Most New Zealanders will be familiar with the iconic imagery of the Swappa bottle or crate. Be it in your granddad's garage, holding up a TV in your student flat or on the back of a bicycle outside a Cuba St café.
The ABC brand Swappa crate bottle has been a part of our lives for generations. To this day, not only do they provide New Zealanders with an economic option for purchasing classic Kiwi brands, they are also part of a closed-loop recycling system that is unequalled across the country.
This year alone preventing the equivalent of 11 million 330ml bottles going to landfill. However, their future is under threat.
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This year marks the 100-year anniversary of the Swappa. Established as the Auckland Bottling Company in 1920 with the aim of standardising the diverse range of beer bottles around the region, ABC soon became the standard for brewers in Auckland.
Initially, the bottles were imported from Chicago Illinois with the first order consisting of 120,000 quart bottles. The first successful glass bottle manufacturer in New Zealand was set-up in 1922 at Penrose near Auckland, allowing local production of the bottles. Fast forward to 1941 and the Auckland Bottle Company re-established itself as the Associated Bottlers Company when it effectively became the nationwide standard for pint and quart bottles.
ABC reached its peak in 1975 with 336 million bottles used by New Zealanders that year. This made up over 92 per cent of the packaged beer market at the time. But the late '70s and '80s were a time of change. The use of kegs became more prevalent in bars and by 1987 the price of producing glass had declined to the point that a single-use option was more viable, not to mention in demand by the consumer who had less time to focus on 'making their empties go another round'.
While the company today is significantly smaller than it used to be, small is sometimes mighty and in the last few years there has been a resurgence in the use of Swappa Crates.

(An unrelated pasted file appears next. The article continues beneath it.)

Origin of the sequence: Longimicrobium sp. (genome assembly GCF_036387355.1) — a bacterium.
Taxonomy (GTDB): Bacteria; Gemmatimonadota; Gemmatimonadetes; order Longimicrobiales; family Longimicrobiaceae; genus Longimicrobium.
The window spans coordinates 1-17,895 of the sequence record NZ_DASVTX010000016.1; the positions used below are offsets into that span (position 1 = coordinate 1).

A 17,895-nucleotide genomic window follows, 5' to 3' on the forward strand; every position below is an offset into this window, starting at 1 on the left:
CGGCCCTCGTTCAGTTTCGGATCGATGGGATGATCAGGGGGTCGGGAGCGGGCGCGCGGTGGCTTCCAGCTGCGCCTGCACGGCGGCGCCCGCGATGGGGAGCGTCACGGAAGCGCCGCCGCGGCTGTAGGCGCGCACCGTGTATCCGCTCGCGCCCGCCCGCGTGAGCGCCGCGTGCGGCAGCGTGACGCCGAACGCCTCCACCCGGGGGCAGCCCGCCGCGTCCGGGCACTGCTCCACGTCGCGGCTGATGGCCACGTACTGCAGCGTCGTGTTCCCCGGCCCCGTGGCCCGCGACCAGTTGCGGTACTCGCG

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We see this as brewers and consumers focus on more sustainable options with an increase in consumer awareness of the impact of single-use products. Swappas have seen a 13 per cent increase in the last 5 years.
Unfortunately, this 100-year-old institution is somewhat at risk due to the potential implementation of a Container Return Scheme (CRS) which may not exclude refillable bottles such as those used in Swappa Crates. The danger is that under a CRS all glass bottles are collected, including the beloved quart, and will be crushed, melted down and repurposed. Which could effectively kill the Swappa Crate scheme.
Reusing a product compared to recycling it, is the most sustainable use of materials we can achieve. Under the current model, a Swappa bottle saves the use of 90 330ml glass bottles during its lifecycle and a bottle is used 4 times per year on average.
During 2020 it is estimated there will be 18 million Swappa bottles used; that is 18 million bottles that will not go through the recycling or waste system. Based on the current glass capture rates in New Zealand (what is collected at kerbside and at recycling stations) of approximately 73 per cent, if the Swappa Crate system was no longer in use, the equivalent of 4.89million 750ml bottles (or 11 million 330ml bottles) would have ended up in the landfill this year.
This is completely counterproductive to the idea of waste reduction and a circular economy. A CRS if it were to include the bottles currently used in the Swappa Crate scheme would threaten one of the most effective reuse models currently operating in New Zealand.
So, let's celebrate 100 years of this sustainable product, help kiwis make their empties go another round and hope sense prevails and Swappas are left out of any future Container Return Scheme.
- Dylan Firth is the executive director at the Brewers Association of New Zealand